Terahertz waves, or radiation that sits between infrared and microwaves on the electromagnetic spectrum, are a form of ambient radiation generated by everything from animals and humans going about their day to WiFi internet signals. T-rays are a byproduct of just about anything with a measurable temperature.
A team of MIT scientists is working on a way to harness these otherwise inaccessible T-rays in a way that could see them powering our mobile devices, or even medical implants, according to Network World.
The idea is for devices equipped to passively collect these T-rays and convert them to DC current, a feat that has not been accomplished at room temperature so far. A device called a terahertz rectifier would collect T-rays using a layer of graphene placed on top of a layer of boron nitride.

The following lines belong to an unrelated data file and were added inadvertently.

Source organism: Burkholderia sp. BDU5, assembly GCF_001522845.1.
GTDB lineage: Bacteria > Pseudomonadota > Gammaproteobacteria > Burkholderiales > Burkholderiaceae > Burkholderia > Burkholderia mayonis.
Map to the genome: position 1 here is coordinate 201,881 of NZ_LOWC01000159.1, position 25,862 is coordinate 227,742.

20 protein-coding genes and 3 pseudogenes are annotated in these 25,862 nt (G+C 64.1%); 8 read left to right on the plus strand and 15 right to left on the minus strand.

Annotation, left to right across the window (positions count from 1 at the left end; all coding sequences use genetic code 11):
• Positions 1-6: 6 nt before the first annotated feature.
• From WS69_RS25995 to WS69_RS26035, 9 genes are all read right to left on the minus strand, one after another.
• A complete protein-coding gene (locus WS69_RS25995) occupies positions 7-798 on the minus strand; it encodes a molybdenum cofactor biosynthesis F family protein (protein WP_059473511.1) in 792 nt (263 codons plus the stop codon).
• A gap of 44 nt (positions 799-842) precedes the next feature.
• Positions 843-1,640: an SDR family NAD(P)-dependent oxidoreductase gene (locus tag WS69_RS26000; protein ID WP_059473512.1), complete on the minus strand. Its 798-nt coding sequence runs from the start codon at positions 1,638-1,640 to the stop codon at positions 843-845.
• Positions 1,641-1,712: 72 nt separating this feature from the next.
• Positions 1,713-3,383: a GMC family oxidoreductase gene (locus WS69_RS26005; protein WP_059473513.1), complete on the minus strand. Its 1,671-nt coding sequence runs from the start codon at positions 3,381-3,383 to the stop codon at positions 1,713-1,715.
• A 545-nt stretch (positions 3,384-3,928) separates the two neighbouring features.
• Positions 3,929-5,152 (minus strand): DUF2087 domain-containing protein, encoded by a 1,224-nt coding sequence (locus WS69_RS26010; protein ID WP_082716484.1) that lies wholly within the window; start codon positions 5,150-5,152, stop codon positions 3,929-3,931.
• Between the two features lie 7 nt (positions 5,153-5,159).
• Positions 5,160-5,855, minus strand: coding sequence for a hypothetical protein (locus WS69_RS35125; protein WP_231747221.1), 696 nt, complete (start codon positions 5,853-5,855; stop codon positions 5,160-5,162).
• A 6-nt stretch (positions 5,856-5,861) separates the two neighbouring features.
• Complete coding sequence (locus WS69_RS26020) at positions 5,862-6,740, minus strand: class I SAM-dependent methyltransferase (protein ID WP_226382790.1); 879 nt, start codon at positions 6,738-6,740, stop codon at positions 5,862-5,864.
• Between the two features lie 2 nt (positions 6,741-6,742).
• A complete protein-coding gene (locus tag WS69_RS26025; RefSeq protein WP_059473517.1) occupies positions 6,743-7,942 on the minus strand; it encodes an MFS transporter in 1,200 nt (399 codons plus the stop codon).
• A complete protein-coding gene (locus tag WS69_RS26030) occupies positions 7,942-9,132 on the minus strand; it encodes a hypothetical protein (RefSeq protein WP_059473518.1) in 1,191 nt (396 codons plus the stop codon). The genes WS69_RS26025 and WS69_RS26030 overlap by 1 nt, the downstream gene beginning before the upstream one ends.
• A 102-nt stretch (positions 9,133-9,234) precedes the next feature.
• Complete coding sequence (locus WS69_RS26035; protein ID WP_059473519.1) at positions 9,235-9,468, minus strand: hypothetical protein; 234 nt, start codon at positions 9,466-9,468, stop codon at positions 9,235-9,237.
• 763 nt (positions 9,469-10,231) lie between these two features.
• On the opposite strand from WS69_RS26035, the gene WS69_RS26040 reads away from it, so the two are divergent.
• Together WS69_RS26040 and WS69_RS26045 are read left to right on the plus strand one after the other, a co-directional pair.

The addition of the boron nitride is essential to controlling how T-rays act when they contact the graphene. Graphene by itself causes the rays to scatter in every direction, but the boron nitride forces the graphene electrons to move in a single direction, which creates DC current.
The team is attempting to create a terahertz rectifier, wrapping the layers of graphene and boron nitride inside an antenna to collect T-rays and boost the electrical signal. A prototype is being designed now, and the team has applied for a patent.